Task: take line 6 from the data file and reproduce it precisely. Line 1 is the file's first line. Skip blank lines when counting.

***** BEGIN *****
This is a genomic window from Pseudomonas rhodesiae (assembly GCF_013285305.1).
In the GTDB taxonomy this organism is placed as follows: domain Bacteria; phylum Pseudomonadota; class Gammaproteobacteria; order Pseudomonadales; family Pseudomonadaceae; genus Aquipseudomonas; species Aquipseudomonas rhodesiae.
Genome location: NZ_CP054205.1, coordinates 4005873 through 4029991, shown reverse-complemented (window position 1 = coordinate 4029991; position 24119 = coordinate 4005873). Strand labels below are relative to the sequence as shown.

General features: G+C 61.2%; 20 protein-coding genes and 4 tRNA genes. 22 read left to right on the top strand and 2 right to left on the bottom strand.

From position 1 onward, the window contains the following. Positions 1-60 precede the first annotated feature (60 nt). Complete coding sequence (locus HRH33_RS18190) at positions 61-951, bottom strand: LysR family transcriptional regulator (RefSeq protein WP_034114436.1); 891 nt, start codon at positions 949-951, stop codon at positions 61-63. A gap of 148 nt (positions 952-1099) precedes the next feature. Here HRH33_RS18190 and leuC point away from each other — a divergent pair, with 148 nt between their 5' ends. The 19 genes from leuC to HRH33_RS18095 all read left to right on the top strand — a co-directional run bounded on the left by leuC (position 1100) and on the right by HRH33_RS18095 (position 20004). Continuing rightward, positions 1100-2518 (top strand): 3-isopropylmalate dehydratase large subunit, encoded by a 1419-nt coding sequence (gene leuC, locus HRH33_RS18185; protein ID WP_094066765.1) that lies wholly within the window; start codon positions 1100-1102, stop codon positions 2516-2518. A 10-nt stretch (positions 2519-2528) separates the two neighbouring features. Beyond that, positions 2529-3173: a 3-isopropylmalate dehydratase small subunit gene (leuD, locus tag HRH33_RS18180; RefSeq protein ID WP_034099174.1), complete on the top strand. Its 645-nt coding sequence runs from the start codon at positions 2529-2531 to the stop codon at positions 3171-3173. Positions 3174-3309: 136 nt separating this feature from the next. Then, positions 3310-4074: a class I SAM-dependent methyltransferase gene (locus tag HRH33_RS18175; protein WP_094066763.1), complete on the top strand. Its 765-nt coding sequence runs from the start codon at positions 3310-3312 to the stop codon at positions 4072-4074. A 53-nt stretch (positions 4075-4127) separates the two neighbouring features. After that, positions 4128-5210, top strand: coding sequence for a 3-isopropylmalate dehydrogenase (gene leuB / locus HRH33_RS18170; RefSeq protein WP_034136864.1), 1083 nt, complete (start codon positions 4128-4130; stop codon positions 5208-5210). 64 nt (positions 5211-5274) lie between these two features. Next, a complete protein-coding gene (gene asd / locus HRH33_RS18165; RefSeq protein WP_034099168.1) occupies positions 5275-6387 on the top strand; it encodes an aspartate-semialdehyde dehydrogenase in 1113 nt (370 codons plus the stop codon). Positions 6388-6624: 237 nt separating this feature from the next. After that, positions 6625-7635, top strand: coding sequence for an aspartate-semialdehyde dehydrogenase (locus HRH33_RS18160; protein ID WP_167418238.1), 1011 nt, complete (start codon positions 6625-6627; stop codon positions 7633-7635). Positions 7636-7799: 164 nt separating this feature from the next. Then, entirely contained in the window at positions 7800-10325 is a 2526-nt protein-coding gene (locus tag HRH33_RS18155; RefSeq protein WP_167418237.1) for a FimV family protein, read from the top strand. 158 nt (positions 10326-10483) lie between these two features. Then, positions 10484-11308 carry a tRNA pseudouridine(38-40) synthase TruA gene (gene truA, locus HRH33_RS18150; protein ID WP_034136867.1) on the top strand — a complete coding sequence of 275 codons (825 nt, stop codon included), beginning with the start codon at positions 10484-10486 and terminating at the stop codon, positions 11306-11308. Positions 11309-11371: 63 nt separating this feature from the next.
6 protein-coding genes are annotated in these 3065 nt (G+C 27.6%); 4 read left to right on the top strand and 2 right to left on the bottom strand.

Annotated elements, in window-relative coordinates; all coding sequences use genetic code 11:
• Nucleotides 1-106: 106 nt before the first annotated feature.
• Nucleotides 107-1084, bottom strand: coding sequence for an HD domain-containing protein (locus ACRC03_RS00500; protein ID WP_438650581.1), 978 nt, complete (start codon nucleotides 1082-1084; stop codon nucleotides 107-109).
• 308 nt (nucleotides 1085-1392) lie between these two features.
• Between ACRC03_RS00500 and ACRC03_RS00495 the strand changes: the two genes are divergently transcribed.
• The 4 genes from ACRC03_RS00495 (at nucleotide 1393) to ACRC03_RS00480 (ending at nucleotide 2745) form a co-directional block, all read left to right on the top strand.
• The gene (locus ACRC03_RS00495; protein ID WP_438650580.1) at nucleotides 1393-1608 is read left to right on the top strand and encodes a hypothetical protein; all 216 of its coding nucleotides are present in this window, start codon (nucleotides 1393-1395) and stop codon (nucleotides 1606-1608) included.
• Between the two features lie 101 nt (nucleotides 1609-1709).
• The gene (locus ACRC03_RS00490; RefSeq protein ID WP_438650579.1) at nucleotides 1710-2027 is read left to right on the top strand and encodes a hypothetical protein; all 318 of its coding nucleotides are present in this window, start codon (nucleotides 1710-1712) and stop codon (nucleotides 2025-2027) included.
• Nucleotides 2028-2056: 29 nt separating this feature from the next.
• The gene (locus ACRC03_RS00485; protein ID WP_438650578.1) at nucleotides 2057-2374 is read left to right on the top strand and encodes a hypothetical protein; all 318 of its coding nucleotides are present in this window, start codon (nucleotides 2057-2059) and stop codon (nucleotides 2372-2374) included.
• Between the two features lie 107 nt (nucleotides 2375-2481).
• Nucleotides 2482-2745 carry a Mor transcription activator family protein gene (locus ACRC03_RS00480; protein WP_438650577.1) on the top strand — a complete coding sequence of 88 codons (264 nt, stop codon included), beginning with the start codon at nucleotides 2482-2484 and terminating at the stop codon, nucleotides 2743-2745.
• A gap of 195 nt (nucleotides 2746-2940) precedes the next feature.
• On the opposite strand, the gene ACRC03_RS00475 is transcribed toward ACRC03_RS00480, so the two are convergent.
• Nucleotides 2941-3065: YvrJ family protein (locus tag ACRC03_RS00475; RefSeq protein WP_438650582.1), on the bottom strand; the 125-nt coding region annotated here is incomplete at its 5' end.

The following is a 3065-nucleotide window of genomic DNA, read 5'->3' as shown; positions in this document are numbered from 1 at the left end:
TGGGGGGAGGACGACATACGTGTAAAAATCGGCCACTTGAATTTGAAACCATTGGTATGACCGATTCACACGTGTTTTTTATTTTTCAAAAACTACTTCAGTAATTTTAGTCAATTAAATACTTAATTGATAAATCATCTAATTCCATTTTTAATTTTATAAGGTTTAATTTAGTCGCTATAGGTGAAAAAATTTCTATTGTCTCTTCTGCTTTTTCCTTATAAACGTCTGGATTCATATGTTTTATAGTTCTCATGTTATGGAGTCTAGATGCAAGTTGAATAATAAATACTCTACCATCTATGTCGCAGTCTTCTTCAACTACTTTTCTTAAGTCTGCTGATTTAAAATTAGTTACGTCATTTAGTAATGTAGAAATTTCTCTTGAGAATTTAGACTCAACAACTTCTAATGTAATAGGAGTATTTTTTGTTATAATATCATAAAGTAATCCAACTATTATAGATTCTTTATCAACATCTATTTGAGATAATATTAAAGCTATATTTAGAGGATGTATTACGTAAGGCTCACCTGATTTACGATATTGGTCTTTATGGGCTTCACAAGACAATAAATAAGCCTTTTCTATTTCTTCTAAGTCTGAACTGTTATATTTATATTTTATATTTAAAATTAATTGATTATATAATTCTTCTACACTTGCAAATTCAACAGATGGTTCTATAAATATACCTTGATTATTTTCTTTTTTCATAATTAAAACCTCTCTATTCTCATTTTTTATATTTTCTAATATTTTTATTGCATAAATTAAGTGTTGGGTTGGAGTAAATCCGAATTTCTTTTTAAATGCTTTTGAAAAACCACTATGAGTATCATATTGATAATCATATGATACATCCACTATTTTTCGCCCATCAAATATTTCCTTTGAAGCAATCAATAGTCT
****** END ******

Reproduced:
6 protein-coding genes are annotated in these 3065 nt (G+C 27.6%); 4 read left to right on the top strand and 2 right to left on the bottom strand.